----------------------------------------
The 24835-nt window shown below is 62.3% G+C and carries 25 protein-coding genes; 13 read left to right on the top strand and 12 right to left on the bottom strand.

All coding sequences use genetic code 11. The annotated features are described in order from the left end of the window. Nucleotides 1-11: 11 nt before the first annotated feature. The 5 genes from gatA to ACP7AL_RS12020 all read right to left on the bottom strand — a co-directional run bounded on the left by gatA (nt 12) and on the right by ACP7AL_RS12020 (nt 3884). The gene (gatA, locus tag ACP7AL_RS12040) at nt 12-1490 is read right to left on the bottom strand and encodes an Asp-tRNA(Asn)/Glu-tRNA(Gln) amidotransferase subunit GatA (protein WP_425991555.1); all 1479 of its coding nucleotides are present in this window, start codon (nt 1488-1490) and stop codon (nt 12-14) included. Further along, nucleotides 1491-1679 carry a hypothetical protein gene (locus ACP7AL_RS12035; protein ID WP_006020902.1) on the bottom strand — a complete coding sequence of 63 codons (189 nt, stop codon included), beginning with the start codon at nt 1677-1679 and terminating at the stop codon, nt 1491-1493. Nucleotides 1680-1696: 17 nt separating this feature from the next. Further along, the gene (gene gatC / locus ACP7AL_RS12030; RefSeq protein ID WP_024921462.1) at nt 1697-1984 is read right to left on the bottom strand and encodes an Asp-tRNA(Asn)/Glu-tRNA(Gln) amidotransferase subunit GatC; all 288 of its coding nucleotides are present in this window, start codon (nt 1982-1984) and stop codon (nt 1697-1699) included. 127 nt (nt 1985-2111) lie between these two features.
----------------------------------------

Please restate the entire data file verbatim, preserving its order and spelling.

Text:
The 24835-nt window shown below is 62.3% G+C and carries 25 protein-coding genes; 13 read left to right on the top strand and 12 right to left on the bottom strand.

All coding sequences use genetic code 11. The annotated features are described in order from the left end of the window. Nucleotides 1-11: 11 nt before the first annotated feature. The 5 genes from gatA to ACP7AL_RS12020 all read right to left on the bottom strand — a co-directional run bounded on the left by gatA (nt 12) and on the right by ACP7AL_RS12020 (nt 3884). The gene (gatA, locus tag ACP7AL_RS12040) at nt 12-1490 is read right to left on the bottom strand and encodes an Asp-tRNA(Asn)/Glu-tRNA(Gln) amidotransferase subunit GatA (protein WP_425991555.1); all 1479 of its coding nucleotides are present in this window, start codon (nt 1488-1490) and stop codon (nt 12-14) included. Further along, nucleotides 1491-1679 carry a hypothetical protein gene (locus ACP7AL_RS12035; protein ID WP_006020902.1) on the bottom strand — a complete coding sequence of 63 codons (189 nt, stop codon included), beginning with the start codon at nt 1677-1679 and terminating at the stop codon, nt 1491-1493. Nucleotides 1680-1696: 17 nt separating this feature from the next. Further along, the gene (gene gatC / locus ACP7AL_RS12030; RefSeq protein ID WP_024921462.1) at nt 1697-1984 is read right to left on the bottom strand and encodes an Asp-tRNA(Asn)/Glu-tRNA(Gln) amidotransferase subunit GatC; all 288 of its coding nucleotides are present in this window, start codon (nt 1982-1984) and stop codon (nt 1697-1699) included. 127 nt (nt 1985-2111) lie between these two features.